05. Delayed or hard 1-2 shift: Check the TPS and confirm whether there’s a linear electrical response across the motion range. If that’s not the case, replace.
06. The transmission doesn’t go to 3rd or 4th gear: This one’s easy: just remove and rebuilt the unit. You can still drive the vehicle in 2 until you solve the problem.
07. Grinding noise in 2nd gear: Take a look at the sunshell, which may have fractures. Remove and rebuild to solve this issue, and don’t drive the car until you do so.
08. There’s no shift to 2nd or 4th gear, just 1st and 3rd: Again, you may be dealing with a fractured sunshell or perhaps sheared-off splines. Like before, the solution is to remove and rebuild. The car is not safe to drive.
09. 1st and 4th gear not available, with the transmission shifting from 2nd to 3rd automatically: A troublesome problem caused by either a ShiftA solenoid failure or PCM-to-Trans wiring issues. Run a diagnostic test.
10. Awful noise while in 4th gear, with the brakes feeling like they’re on: Cause: applying overrun clutches caused by cracks or leaks in the forward piston. Remove and rebuild the transmission to solve it.
4L60E Transmission Swap Guide
Removing the 4L60E transmission may be necessary sometimes, but there’s also the choice to swap the transmissions.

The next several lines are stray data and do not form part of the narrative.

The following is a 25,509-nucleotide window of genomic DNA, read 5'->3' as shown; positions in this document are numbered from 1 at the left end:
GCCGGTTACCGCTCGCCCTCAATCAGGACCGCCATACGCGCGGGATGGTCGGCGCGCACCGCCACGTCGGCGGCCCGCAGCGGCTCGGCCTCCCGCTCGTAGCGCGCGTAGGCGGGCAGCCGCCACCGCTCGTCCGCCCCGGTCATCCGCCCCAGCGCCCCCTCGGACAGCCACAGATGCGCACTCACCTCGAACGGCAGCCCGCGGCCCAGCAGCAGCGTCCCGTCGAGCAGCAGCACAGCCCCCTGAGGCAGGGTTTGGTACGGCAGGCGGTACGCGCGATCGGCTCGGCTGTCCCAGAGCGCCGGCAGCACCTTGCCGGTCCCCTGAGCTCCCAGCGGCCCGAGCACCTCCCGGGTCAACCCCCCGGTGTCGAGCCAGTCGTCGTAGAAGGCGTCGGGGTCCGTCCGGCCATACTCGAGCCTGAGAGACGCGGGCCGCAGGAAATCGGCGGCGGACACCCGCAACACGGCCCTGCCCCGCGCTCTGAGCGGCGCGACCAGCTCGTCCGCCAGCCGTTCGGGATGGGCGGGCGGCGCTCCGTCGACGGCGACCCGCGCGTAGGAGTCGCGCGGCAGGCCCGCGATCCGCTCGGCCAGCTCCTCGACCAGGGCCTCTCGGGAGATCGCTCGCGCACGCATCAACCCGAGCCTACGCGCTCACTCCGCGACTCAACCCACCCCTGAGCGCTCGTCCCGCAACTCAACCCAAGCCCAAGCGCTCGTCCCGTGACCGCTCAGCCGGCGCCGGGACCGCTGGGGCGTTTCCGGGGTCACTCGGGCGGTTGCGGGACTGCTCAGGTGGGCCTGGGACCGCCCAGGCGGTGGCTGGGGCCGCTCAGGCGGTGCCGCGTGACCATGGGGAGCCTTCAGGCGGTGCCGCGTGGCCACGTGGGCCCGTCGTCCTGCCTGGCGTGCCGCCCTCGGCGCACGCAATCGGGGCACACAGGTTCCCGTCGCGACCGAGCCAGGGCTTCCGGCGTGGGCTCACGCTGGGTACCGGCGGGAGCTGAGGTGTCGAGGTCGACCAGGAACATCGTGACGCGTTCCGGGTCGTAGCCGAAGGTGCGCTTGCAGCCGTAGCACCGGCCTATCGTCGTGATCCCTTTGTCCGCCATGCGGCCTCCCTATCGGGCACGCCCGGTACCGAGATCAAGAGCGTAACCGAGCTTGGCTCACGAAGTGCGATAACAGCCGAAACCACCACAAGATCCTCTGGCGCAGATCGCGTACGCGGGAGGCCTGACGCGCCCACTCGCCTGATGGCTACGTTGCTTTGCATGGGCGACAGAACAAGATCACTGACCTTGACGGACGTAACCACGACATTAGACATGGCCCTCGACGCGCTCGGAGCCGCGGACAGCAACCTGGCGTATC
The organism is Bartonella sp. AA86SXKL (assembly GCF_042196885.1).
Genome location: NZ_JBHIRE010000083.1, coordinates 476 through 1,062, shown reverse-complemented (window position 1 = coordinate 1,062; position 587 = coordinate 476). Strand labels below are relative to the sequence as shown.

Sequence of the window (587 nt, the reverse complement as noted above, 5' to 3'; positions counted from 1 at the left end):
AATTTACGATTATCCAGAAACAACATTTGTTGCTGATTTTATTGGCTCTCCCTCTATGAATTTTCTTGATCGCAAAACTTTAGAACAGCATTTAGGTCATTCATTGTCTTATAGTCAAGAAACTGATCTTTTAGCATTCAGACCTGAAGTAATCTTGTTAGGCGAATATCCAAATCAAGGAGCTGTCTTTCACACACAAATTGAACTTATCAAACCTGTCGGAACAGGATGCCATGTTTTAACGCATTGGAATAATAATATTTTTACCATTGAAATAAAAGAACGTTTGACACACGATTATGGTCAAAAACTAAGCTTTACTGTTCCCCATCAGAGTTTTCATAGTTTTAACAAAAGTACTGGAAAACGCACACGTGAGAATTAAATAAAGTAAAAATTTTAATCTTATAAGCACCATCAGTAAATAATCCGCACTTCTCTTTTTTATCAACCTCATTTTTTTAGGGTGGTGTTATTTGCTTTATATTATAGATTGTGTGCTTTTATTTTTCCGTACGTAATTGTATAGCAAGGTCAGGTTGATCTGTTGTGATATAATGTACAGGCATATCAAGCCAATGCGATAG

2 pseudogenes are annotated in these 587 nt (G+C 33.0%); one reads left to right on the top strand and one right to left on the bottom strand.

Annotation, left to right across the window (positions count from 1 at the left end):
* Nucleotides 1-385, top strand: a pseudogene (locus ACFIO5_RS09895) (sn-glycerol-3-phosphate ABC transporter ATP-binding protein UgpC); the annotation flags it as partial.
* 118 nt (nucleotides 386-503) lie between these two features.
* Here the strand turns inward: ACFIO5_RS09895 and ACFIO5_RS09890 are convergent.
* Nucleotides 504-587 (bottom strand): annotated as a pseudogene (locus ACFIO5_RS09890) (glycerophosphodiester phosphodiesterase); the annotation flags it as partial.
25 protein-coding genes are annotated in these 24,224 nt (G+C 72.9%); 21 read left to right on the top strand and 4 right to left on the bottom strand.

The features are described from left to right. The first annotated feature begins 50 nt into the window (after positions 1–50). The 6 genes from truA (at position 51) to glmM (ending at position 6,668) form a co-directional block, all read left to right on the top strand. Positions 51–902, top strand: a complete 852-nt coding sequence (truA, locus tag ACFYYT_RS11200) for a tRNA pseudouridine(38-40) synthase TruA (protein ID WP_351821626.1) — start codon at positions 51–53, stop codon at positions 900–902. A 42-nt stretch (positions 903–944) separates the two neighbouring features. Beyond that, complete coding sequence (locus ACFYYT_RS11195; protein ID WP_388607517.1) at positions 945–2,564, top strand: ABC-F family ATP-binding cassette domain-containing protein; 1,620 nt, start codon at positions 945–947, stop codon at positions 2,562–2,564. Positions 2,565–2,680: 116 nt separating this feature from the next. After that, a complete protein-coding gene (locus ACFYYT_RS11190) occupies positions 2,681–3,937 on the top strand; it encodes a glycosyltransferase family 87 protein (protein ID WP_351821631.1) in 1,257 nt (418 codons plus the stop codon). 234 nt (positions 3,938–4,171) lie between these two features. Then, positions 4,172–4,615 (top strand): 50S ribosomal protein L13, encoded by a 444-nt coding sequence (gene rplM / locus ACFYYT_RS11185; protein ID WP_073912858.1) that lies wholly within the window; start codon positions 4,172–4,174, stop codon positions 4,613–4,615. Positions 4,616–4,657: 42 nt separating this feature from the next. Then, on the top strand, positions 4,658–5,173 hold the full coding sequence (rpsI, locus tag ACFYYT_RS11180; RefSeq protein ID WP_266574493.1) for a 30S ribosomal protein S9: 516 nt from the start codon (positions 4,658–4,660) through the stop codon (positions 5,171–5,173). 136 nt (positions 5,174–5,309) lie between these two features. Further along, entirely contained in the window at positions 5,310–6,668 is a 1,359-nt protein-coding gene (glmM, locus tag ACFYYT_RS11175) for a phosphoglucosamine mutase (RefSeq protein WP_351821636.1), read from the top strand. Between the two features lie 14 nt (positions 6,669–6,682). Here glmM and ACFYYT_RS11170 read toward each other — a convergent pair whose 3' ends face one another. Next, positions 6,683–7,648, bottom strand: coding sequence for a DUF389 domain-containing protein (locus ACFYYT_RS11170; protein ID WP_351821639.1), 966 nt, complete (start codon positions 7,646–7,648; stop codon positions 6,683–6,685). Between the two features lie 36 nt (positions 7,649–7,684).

Here’s how you do that following a real-life example.
Systems involved in this task: Level 4 Gearstar Four-Speeds 4L60E & TH350 With Three Speeds.
- The Gearstar 4L60E is larger than the TH350 by a few inches, which facilitates this project greatly. With that said, the more powerful and precise adjustments are what make the 4L60E better. That’s the reason why I chose this transmission.
- Start by removing the driveshaft. The TH350 has a long tail shaft for trucks, which is similar in size to the 700-R4 and the 4L60E. That’s not the same for cars, in which the tail shaft is shorter. Shorten it if it’s necessary.
- Follow up by replacing the headers with the car on the lift. Getting the headers out of the way gives plenty of working space to drop down the transmission. Get rid of the linkage and the lines responsible for the transmission fluids. Clamp them back for fewer risks of leaks.
- Work on the crossmember to unbolt it off the frame, and remove it from the transmission. Next, remove the bellhousing bolts as well as the torque converter. Then, use a transmission jack to lower down the transmission.